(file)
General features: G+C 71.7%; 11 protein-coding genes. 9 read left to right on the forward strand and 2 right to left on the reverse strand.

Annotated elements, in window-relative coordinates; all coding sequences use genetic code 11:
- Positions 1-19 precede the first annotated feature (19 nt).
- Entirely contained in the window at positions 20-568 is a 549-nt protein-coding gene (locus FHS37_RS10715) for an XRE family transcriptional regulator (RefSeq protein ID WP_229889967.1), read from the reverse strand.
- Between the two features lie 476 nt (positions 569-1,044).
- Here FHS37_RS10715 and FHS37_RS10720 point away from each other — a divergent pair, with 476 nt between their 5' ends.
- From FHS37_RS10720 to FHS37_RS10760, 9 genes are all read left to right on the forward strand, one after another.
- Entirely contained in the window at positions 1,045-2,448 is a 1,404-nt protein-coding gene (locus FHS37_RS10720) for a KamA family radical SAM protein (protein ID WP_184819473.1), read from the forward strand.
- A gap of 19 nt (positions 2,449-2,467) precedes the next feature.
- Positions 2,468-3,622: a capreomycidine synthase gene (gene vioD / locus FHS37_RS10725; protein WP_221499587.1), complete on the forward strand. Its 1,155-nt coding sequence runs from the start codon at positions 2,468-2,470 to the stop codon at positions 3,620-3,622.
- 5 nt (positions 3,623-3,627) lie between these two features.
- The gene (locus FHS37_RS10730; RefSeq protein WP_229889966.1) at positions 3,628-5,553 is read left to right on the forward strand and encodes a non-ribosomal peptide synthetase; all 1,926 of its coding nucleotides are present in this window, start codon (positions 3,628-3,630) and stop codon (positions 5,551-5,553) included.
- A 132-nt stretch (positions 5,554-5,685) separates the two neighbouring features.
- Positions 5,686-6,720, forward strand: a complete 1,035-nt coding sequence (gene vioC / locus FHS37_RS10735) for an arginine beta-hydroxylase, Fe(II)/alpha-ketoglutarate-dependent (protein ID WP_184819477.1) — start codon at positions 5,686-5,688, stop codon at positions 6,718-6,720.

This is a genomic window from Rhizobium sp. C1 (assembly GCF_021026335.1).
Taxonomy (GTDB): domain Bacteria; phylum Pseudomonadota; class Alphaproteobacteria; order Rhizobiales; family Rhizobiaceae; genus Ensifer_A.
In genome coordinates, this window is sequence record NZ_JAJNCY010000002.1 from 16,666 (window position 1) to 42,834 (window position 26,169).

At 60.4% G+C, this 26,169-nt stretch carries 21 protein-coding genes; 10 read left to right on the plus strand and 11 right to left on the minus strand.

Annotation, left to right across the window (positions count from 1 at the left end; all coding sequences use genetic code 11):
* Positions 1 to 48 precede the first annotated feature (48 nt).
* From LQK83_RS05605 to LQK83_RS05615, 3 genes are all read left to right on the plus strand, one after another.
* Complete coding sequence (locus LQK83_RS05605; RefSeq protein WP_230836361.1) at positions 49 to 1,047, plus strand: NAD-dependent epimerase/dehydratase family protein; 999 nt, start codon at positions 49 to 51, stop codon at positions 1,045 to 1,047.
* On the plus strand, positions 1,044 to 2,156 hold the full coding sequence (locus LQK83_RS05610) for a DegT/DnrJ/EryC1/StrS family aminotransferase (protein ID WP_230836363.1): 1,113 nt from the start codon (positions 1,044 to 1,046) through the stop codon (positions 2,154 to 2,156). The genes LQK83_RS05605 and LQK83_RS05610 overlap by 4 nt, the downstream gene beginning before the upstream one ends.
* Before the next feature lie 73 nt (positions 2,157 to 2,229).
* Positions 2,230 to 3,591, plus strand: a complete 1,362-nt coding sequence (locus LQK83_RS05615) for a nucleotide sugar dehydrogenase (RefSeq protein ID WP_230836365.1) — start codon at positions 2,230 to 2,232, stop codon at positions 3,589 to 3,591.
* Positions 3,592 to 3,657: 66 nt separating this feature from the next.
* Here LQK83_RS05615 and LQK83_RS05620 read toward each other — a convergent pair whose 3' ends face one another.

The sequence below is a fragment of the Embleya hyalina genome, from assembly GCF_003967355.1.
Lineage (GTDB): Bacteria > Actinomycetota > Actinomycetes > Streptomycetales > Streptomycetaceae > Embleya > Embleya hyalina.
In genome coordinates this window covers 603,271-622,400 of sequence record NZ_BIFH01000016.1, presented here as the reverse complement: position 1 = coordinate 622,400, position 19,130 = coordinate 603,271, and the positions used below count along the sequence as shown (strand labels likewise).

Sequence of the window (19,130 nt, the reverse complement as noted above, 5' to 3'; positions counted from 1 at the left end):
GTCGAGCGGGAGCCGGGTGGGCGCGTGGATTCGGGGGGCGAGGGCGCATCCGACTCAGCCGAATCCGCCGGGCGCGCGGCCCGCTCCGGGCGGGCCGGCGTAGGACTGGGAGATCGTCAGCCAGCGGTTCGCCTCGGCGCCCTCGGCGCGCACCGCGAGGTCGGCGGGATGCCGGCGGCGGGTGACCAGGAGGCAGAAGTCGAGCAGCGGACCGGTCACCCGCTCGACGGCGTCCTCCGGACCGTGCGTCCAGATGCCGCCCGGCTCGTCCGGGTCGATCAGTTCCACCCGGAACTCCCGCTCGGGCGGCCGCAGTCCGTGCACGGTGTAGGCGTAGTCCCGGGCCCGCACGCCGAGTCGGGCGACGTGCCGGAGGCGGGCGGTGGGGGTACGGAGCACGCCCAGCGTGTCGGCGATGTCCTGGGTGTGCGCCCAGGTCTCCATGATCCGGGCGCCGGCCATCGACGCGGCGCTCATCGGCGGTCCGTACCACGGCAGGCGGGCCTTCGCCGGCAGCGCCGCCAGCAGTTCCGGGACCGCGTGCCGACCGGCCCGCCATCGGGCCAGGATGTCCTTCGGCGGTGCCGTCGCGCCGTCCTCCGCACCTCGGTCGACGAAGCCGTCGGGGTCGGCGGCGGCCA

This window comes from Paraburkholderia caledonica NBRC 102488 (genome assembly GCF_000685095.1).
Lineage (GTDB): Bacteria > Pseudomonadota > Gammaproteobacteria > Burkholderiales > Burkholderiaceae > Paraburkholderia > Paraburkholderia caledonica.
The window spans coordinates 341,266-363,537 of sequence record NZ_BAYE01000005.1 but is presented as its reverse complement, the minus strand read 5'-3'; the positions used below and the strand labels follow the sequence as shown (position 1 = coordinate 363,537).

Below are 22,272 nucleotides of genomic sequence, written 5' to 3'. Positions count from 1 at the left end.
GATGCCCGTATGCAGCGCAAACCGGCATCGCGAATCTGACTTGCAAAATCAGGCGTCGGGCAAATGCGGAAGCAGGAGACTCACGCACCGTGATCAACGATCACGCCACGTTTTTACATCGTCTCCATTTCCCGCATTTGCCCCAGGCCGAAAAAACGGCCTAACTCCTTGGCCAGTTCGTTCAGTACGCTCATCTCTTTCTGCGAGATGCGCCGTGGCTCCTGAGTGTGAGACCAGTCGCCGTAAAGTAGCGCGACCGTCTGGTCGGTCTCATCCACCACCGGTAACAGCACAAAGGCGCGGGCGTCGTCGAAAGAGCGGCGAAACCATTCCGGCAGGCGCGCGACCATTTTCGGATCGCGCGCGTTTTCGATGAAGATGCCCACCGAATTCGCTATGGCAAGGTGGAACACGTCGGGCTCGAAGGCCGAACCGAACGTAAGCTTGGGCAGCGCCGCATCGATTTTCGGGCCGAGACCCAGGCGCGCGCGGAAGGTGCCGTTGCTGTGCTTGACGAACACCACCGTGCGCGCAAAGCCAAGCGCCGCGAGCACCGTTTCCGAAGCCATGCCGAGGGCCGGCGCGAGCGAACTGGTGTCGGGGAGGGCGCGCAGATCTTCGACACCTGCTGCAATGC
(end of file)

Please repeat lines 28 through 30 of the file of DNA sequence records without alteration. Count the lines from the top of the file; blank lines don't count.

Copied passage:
The sequence below is a fragment of the Embleya hyalina genome, from assembly GCF_003967355.1.
Lineage (GTDB): Bacteria > Actinomycetota > Actinomycetes > Streptomycetales > Streptomycetaceae > Embleya > Embleya hyalina.
In genome coordinates this window covers 603,271-622,400 of sequence record NZ_BIFH01000016.1, presented here as the reverse complement: position 1 = coordinate 622,400, position 19,130 = coordinate 603,271, and the positions used below count along the sequence as shown (strand labels likewise).